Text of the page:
By George Friedman
Several years into its civil war, Syria is less its own country and more a loosely defined area where other countries advance their interests. There are now six powers involved there: Russia, Iran, Turkey, the United States, Israel and the Syrian government itself. (I exclude the British and French, who only sometimes visit.) There are also several stateless groups, such as the Islamic State and the Syrian Kurds, that are trying to carve out some space for themselves. Their territories expanded and contracted, but the basic reality is that Syria is in chaos, and the chaos was tacitly agreed upon.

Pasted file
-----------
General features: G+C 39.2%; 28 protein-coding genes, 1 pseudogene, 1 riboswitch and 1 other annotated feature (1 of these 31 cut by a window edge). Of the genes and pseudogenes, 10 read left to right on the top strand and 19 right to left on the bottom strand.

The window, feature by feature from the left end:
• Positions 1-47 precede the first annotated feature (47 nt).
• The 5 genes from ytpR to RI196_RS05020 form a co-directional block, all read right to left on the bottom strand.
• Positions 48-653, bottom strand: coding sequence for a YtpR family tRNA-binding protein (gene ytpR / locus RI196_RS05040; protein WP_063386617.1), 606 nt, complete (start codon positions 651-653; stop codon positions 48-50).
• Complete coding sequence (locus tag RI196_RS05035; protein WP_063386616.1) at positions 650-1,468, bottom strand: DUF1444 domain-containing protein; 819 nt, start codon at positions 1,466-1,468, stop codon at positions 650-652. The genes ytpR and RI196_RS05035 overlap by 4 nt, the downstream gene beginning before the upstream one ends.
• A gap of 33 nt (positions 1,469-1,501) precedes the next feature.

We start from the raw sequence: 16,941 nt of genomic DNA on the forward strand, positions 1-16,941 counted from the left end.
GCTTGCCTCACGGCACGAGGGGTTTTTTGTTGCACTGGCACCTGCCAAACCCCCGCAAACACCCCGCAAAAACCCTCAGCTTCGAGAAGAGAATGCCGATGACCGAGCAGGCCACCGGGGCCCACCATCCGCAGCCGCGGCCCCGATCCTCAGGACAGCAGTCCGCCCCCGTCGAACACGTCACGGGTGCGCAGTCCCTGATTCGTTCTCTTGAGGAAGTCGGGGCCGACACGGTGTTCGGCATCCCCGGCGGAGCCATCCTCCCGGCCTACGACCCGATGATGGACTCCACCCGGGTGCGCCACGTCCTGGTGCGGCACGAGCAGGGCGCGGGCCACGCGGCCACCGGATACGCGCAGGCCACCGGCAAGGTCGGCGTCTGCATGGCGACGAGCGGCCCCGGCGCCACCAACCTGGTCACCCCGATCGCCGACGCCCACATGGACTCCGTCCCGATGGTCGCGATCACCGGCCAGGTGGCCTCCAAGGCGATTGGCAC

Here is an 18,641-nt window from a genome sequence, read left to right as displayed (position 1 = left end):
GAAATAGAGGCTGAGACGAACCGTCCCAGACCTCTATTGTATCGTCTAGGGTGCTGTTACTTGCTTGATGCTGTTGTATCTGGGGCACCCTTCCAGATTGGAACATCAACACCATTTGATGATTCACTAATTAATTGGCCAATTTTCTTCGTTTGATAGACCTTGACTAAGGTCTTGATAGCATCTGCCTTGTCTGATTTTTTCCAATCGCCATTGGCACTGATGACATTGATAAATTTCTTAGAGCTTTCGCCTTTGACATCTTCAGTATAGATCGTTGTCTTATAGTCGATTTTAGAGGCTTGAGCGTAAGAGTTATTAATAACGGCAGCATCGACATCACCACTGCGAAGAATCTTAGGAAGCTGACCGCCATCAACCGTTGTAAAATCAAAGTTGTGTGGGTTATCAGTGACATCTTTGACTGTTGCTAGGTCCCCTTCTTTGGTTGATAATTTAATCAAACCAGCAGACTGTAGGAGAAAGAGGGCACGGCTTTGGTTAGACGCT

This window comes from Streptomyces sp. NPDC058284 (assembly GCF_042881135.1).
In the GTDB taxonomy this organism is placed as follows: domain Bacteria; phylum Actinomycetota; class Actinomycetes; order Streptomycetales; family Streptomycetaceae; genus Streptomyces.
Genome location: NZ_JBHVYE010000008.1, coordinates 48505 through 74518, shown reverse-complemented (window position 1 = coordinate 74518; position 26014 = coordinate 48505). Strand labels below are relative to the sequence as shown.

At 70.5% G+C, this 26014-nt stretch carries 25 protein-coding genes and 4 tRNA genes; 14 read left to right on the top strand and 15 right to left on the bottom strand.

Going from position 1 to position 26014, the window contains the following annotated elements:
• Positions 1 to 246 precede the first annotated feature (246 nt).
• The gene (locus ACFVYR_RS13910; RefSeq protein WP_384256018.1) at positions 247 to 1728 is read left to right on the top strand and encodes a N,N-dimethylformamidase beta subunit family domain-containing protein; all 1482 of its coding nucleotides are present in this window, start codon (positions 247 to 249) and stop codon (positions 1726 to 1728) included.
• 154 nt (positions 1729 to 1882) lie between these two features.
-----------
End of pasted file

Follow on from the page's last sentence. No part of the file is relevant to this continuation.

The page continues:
Several major powers, each with their own uncertain goals, forged and broke their alliances in an endless swirl of activity. No one had the inclination, let alone the strength, to resolve the conflict. No one wanted to absorb the political cost of withdrawing. The old Mafia phrase, “once in, never out,” applied to all from the outside but much more to those on